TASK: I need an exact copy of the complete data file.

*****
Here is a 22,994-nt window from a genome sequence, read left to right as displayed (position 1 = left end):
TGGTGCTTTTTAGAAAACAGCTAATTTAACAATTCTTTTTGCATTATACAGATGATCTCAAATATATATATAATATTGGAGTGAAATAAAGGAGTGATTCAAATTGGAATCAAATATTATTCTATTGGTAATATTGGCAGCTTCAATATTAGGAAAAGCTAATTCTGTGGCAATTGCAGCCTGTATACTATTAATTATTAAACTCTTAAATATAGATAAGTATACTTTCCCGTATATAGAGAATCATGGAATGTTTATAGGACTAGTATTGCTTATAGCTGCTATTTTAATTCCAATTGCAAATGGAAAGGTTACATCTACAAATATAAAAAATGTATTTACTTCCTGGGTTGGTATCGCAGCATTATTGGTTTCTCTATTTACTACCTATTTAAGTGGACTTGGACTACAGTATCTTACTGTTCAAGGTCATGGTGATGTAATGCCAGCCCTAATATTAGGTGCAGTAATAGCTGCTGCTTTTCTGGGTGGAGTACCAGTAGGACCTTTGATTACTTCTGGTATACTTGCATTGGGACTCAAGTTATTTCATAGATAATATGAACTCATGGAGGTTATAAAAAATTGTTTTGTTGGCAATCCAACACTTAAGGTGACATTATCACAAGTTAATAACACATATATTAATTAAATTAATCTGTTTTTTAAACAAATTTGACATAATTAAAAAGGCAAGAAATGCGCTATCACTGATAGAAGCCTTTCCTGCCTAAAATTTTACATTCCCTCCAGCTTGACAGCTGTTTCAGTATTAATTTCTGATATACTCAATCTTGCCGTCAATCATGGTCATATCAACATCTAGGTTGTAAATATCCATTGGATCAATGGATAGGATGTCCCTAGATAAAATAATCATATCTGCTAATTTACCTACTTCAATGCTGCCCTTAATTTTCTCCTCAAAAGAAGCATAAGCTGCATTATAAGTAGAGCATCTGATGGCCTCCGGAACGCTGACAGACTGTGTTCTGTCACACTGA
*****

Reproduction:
Here is a 22,994-nt window from a genome sequence, read left to right as displayed (position 1 = left end):
TGGTGCTTTTTAGAAAACAGCTAATTTAACAATTCTTTTTGCATTATACAGATGATCTCAAATATATATATAATATTGGAGTGAAATAAAGGAGTGATTCAAATTGGAATCAAATATTATTCTATTGGTAATATTGGCAGCTTCAATATTAGGAAAAGCTAATTCTGTGGCAATTGCAGCCTGTATACTATTAATTATTAAACTCTTAAATATAGATAAGTATACTTTCCCGTATATAGAGAATCATGGAATGTTTATAGGACTAGTATTGCTTATAGCTGCTATTTTAATTCCAATTGCAAATGGAAAGGTTACATCTACAAATATAAAAAATGTATTTACTTCCTGGGTTGGTATCGCAGCATTATTGGTTTCTCTATTTACTACCTATTTAAGTGGACTTGGACTACAGTATCTTACTGTTCAAGGTCATGGTGATGTAATGCCAGCCCTAATATTAGGTGCAGTAATAGCTGCTGCTTTTCTGGGTGGAGTACCAGTAGGACCTTTGATTACTTCTGGTATACTTGCATTGGGACTCAAGTTATTTCATAGATAATATGAACTCATGGAGGTTATAAAAAATTGTTTTGTTGGCAATCCAACACTTAAGGTGACATTATCACAAGTTAATAACACATATATTAATTAAATTAATCTGTTTTTTAAACAAATTTGACATAATTAAAAAGGCAAGAAATGCGCTATCACTGATAGAAGCCTTTCCTGCCTAAAATTTTACATTCCCTCCAGCTTGACAGCTGTTTCAGTATTAATTTCTGATATACTCAATCTTGCCGTCAATCATGGTCATATCAACATCTAGGTTGTAAATATCCATTGGATCAATGGATAGGATGTCCCTAGATAAAATAATCATATCTGCTAATTTACCTACTTCAATGCTGCCCTTAATTTTCTCCTCAAAAGAAGCATAAGCTGCATTATAAGTAGAGCATCTGATGGCCTCCGGAACGCTGACAGACTGTGTTCTGTCACACTGA